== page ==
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Shopping for Identity: The Marketing of Ethnicity Hardcover – September 19, 2000


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Product Details

  • Hardcover: 256 pages
  • Publisher: Schocken; 1st edition (September 19, 2000)
  • Language: English
  • ISBN-10: 0805241566
  • ISBN-13: 978-0805241563
  • Product Dimensions: 8.5 x 5.8 x 1.1 inches
  • Shipping Weight: 1 pounds
  • Average Customer Review: 4.4 out of 5 stars  See all reviews (5 customer reviews)
  • Amazon Best Sellers Rank: #1,110,171 in Books (See Top 100 in Books)

Editorial Reviews

Amazon.com Review

As one toy-company executive put it in the early '90s, "The color of money is green, and you get it from whatever skin tone has got it." Accordingly, with the annual buying power of minority customers exceeding $1 trillion, U.S. companies now spend $2 billion each year on advertising specifically designed to attract and engage these "New American" consumers. Who are they? More importantly, who do they think they are? And how are they expressing that self-identification through what they buy? In Shopping for Identity, Marilyn Halter explores these and other questions with an academic's critical eye and illustrates her research with an engaging variety of statistics, examples, and anecdotes.

Until well into the second half of the 20th century, America was seen as a cultural melting pot. Immigrants were expected to assimilate into the mainstream culture, and cultural pluralism wasn't officially recognized, let alone encouraged. That changed significantly with the passing of the Ethnic Heritage Act of 1974, which contributed to the growth of "ethnic celebrations, a zeal for genealogy, increased travel to ancestral homelands, and great interest in ethnic artifacts, cuisine, music, literature, and, of course, language." At the same time, corporate America began moving away from mass marketing and toward segmented marketing techniques, and these newly demonstrative ethnic constituencies quickly became one of the most targeted and profitable marketing segments. Multicultural marketing experts have proliferated and act as their companies' in-house ethnographers, learning and responding to the cultural nuances of their audiences. At the same time, ethnicity in itself is becoming increasingly optional and malleable, as individuals choose to take on certain identifying aspects of their cultural group while rejecting others. Halter's book poses some interesting questions: How does commercialism both enhance and make a commodity of ethnic identification? And what is authentic ethnic identification? Consider the non-Jewish. fourth-generation Irish leader of the organization for fostering Yiddish culture and education, who has immersed himself in living and promoting a Yiddish identity; or the way that certain ethnic peculiarities have become so ingrained in the culture that they've lost their obvious differences. Demonstrating the extent of cultural hybridism in the U.S., Halter quotes a Newsweek article as stating that "As the United States' Muslim community grows, so does the availability of halal products and pro-Islam tchotchkes." The Yiddish term for knickknacks hardly seems appropriate for pro-Islamic merchandise, and yet today's cultural hybridism often blinds us to such ironies.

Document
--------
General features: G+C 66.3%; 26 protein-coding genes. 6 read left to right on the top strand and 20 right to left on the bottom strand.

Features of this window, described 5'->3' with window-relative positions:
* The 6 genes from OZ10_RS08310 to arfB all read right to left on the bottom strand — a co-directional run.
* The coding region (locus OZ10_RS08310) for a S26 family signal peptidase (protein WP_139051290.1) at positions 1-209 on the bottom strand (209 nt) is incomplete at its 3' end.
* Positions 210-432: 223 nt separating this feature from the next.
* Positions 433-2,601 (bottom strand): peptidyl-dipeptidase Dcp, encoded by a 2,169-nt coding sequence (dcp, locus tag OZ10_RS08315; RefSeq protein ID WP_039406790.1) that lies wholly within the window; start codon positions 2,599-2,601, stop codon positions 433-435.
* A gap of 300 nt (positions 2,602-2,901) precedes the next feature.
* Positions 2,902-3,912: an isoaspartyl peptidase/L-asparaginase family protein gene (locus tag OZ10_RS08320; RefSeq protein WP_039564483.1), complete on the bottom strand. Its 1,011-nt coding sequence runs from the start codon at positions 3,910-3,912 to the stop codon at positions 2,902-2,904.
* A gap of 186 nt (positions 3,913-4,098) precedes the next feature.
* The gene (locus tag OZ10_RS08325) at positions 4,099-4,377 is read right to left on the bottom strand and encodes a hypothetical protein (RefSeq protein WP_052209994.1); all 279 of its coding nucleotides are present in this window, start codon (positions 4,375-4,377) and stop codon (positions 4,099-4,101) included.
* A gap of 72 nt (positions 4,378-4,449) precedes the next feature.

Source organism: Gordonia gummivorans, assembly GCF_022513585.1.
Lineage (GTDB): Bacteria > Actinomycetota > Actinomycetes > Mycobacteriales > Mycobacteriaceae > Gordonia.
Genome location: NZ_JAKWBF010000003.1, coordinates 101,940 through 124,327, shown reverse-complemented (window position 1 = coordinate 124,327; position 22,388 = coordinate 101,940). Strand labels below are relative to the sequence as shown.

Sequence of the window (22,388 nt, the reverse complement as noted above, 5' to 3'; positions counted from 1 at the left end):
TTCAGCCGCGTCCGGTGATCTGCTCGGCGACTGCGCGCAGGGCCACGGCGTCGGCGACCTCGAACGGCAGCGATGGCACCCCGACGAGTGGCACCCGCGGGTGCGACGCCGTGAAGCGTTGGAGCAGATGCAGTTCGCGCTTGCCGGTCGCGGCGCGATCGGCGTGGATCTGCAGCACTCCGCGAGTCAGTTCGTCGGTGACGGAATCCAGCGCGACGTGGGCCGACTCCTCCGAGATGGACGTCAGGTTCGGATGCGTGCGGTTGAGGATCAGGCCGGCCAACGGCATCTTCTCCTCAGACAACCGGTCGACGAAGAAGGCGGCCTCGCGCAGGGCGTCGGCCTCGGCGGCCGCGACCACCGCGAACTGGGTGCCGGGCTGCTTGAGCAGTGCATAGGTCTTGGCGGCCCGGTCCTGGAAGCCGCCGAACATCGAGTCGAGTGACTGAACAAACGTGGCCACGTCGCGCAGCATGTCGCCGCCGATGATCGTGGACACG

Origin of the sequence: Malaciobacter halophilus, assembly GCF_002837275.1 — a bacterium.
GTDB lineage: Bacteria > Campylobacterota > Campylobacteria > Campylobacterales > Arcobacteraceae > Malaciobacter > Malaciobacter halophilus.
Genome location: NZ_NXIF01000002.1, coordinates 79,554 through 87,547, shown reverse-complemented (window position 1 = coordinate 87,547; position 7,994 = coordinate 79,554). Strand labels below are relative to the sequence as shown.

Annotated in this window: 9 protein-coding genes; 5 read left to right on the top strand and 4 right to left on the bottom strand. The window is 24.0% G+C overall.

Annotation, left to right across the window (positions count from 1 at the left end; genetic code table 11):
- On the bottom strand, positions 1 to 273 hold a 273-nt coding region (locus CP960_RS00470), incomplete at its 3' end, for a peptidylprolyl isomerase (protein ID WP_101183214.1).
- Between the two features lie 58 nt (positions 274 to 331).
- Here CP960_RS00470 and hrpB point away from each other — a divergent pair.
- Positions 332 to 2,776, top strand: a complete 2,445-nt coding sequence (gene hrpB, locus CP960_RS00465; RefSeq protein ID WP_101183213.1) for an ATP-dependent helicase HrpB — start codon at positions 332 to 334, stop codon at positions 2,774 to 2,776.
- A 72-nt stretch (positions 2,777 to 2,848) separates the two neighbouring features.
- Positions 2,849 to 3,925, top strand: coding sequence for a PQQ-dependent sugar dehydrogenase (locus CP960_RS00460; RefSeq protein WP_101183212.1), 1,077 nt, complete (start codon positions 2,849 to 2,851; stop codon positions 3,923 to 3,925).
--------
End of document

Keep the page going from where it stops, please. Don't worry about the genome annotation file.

Halter's extensive research calls attention to these everyday marketing techniques, which no longer seem strange in our pick-and-choose cultural milieu. In its examination of how Americans express their ethnicity in and through a commodity-driven, consumer culture, Shopping for Identity is a revealing study of how far we have come from the days when Margaret Mead could pronounce that "Being American is a matter of abstention from foreign ways, foreign food, foreign ideas, foreign accents." As Halter shows us, money does indeed talk in many different languages; her examination of both sides of the ethnic dollar is informative, provocative, and surprisingly entertaining. --S. Ketchum

From Publishers Weekly

Black Barbies, a Northwest Orient advertisement urging Irish-Americans to fly to Dublin to "find their roots" and a Tetley Tea campaign suggesting that American Jews "think Yiddish" but "drink British" are only recent examples of advertisers' attempts over the last century to target consumers by appealing to their sense of ethnic and racial identity. In this highly engaging study, Halter (an associate professor of history at Boston University) traces the complicated history of ethnicity and consumption in the U.S. While the "melting pot" paradigm has been accepted with very little critique, Halter argues that such wholesale assimilation has never really occurred. She posits instead that individuals and groups have always tried to become Americans without losing the specificity of their ethnicityAa reality that is reflected in the marketing of consumer goods. While she focuses on how Alex Haley's Roots (1973) and the 1974 congressional Ethnic Heritage Act (which funded "initiatives that promote... distinctive cultures and histories") spurred the embrace of ethnic identity, Halter also documents that embrace in such fascinating occurrences as an 1895 article, "The Negro in Advertising," which ran in the advertising journal Printer's Ink, and a 1913 Proctor and Gamble campaign for kosher Crisco shortening that began: "The Hebrew Race Has Been Waiting 4,000 Years." Halter deftly conveys the sweep of her findings without ever glossing over her intriguing examples. Her refreshingly radical examination of U.S. history is an important addition to both cultural and ethnic studies. (Sept.)